Put no security restrictions at all on the laptop, except that no personal files should be stored on it. That way, it can be reimaged on a regular basis to remove unwanted or potentially dangerous software. This reimaging can be done over the network or in an emergency by physically swapping the hard drives.
Do not assume that you need to protect children from the Internet. This is a false assumption that simply creates headaches for parents, teachers, and administrators. Instead approach the computer the same way you would approach a piece of sports equipment or a musical instrument that is on loan to a student. Just as you wouldn't allow a student to use a school owned trumpet as a baseball bat, you can make rules about how the computer is to be used and you can enforce them without the need for software locks and censorship.
Step 1: Clearly define the rules. This is best done by a committee of parents, teachers, and IT experts. Resist all calls for censorship during this process, just make rules that the students should follow. Also define the guidelines for dealing with inappropriate use.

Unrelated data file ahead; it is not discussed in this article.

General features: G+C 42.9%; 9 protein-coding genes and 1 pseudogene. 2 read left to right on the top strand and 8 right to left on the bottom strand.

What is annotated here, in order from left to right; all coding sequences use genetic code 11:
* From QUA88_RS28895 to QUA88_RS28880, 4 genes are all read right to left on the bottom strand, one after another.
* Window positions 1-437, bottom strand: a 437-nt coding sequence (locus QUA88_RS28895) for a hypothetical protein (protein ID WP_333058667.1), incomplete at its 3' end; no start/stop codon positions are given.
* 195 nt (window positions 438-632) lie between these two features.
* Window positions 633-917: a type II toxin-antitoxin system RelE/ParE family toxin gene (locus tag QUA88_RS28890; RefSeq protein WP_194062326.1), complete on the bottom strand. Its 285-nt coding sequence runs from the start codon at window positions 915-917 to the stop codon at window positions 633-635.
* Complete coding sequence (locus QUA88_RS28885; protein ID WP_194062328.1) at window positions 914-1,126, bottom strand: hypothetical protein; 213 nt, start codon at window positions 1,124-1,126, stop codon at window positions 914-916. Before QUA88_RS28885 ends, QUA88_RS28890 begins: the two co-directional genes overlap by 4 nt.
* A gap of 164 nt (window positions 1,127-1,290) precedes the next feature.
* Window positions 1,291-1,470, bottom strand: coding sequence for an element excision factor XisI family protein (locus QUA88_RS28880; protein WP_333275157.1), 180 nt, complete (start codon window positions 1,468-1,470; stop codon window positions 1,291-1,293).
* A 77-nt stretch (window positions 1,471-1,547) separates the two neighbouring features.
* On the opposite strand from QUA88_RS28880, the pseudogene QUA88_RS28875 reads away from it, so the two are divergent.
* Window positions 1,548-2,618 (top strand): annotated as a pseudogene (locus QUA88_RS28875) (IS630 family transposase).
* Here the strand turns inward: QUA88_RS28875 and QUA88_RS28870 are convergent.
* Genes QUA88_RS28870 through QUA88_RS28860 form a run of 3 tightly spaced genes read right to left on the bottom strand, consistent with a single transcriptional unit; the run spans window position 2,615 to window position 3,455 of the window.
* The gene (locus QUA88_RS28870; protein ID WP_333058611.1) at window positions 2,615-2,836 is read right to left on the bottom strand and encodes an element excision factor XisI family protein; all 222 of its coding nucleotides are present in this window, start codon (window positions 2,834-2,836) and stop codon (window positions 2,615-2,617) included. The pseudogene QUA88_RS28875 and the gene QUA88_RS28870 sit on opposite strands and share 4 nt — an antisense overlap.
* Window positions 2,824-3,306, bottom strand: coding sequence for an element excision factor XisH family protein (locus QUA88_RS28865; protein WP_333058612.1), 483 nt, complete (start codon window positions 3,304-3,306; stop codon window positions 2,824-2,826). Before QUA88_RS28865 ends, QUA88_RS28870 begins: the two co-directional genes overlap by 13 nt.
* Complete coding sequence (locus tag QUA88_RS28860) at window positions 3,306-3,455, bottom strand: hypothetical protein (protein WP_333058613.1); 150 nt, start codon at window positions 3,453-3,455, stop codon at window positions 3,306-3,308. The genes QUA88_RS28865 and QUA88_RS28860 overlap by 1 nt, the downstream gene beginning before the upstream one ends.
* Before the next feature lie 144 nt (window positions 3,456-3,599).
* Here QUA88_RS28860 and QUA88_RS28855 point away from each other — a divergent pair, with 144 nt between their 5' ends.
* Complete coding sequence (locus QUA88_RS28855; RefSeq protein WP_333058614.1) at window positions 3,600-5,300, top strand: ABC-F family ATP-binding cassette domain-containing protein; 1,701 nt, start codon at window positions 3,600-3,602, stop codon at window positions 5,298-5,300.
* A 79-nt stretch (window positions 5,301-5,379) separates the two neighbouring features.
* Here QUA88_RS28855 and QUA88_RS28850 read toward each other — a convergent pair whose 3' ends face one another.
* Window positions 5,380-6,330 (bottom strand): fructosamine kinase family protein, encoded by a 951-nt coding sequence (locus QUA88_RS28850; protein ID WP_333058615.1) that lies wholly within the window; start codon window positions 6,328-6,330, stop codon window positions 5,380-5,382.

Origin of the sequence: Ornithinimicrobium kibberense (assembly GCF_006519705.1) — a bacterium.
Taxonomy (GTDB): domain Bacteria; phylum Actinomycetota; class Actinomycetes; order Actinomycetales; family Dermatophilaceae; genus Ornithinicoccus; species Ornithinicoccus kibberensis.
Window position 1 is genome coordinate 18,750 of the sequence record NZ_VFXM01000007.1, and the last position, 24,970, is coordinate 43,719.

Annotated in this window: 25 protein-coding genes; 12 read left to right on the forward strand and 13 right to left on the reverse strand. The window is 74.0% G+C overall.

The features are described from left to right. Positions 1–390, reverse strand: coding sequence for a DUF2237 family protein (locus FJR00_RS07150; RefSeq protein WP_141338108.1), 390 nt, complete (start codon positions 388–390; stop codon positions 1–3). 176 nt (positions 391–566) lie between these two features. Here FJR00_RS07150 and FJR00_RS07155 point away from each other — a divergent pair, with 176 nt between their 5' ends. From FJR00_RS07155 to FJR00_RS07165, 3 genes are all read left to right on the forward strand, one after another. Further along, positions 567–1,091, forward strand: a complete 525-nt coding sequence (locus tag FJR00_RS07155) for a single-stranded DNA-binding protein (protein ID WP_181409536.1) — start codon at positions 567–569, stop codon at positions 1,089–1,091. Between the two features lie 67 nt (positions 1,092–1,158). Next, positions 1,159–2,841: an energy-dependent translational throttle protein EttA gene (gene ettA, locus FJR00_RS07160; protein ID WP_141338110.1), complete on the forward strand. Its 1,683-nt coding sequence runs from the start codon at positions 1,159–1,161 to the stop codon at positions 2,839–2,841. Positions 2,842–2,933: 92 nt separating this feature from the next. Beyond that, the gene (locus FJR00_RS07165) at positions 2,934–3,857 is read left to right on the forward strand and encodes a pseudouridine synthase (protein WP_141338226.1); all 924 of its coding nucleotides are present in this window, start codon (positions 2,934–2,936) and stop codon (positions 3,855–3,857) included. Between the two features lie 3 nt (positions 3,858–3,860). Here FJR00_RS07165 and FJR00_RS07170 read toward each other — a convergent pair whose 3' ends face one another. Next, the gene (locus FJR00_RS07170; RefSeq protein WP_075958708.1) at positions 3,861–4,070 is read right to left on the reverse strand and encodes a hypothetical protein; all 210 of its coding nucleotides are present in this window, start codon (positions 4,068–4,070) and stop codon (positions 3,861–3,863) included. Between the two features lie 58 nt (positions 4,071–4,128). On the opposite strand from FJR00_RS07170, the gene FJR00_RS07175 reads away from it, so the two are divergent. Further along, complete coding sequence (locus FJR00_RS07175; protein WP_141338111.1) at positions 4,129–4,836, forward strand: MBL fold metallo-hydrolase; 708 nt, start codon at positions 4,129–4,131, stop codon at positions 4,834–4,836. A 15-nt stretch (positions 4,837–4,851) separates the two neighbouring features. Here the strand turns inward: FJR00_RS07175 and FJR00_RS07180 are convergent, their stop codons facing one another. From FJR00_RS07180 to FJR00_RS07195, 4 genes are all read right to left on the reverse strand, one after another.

Step 2: Educate laptop recipients about the proper use of the equipment. Also offer education for parents and school personnel on how to deal with inappropriate uses.
Step 3: Monitor but do not censor Computer and Internet use. When inappropriate use is detected, and it will be, follow the guidelines.
Step 4: Maintain the laptops by regularly reimaging them. Hardware issues aside, they will run forever if managed this way.
This is the responsible and sophisticated way to run a laptop loaner program. Any other approach involving software locks and Internet censorship is just a challenge to students to try to route around the damage.
Many years ago, I ran a Wintel based computer lab for students using exactly this methodology and no PC was broken for more than about 10 minutes. All infractions of the rules were dealt with individually, so we punished the guilty instead of punishing everybody.